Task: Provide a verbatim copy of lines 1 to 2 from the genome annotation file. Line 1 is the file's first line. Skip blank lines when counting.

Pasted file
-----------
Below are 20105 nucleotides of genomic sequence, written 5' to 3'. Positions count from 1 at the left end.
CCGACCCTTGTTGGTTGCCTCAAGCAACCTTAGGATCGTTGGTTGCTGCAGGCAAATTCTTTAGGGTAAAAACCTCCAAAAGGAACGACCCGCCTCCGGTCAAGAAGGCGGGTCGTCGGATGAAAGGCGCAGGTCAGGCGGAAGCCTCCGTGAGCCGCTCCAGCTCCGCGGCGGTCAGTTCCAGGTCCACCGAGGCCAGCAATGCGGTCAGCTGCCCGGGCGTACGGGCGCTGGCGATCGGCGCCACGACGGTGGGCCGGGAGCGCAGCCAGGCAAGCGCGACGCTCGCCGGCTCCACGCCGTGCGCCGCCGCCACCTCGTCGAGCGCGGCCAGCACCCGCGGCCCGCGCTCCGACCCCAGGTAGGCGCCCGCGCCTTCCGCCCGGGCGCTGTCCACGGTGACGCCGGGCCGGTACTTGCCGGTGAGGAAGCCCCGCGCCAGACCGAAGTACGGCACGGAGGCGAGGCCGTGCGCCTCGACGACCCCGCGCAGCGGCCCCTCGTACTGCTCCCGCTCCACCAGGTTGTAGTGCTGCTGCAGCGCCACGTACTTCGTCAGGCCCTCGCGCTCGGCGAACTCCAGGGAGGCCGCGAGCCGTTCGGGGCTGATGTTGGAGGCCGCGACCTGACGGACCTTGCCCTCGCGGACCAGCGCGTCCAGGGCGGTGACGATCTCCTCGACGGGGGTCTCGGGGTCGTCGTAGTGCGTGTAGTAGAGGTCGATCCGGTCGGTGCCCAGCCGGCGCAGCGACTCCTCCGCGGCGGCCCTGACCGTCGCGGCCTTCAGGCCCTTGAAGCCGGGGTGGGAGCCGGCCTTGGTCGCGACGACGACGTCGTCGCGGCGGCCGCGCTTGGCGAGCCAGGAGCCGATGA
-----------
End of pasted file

Below are 20105 nucleotides of genomic sequence, written 5' to 3'. Positions count from 1 at the left end.
CCGACCCTTGTTGGTTGCCTCAAGCAACCTTAGGATCGTTGGTTGCTGCAGGCAAATTCTTTAGGGTAAAAACCTCCAAAAGGAACGACCCGCCTCCGGTCAAGAAGGCGGGTCGTCGGATGAAAGGCGCAGGTCAGGCGGAAGCCTCCGTGAGCCGCTCCAGCTCCGCGGCGGTCAGTTCCAGGTCCACCGAGGCCAGCAATGCGGTCAGCTGCCCGGGCGTACGGGCGCTGGCGATCGGCGCCACGACGGTGGGCCGGGAGCGCAGCCAGGCAAGCGCGACGCTCGCCGGCTCCACGCCGTGCGCCGCCGCCACCTCGTCGAGCGCGGCCAGCACCCGCGGCCCGCGCTCCGACCCCAGGTAGGCGCCCGCGCCTTCCGCCCGGGCGCTGTCCACGGTGACGCCGGGCCGGTACTTGCCGGTGAGGAAGCCCCGCGCCAGACCGAAGTACGGCACGGAGGCGAGGCCGTGCGCCTCGACGACCCCGCGCAGCGGCCCCTCGTACTGCTCCCGCTCCACCAGGTTGTAGTGCTGCTGCAGCGCCACGTACTTCGTCAGGCCCTCGCGCTCGGCGAACTCCAGGGAGGCCGCGAGCCGTTCGGGGCTGATGTTGGAGGCCGCGACCTGACGGACCTTGCCCTCGCGGACCAGCGCGTCCAGGGCGGTGACGATCTCCTCGACGGGGGTCTCGGGGTCGTCGTAGTGCGTGTAGTAGAGGTCGATCCGGTCGGTGCCCAGCCGGCGCAGCGACTCCTCCGCGGCGGCCCTGACCGTCGCGGCCTTCAGGCCCTTGAAGCCGGGGTGGGAGCCGGCCTTGGTCGCGACGACGACGTCGTCGCGGCGGCCGCGCTTGGCGAGCCAGGAGCCGATGA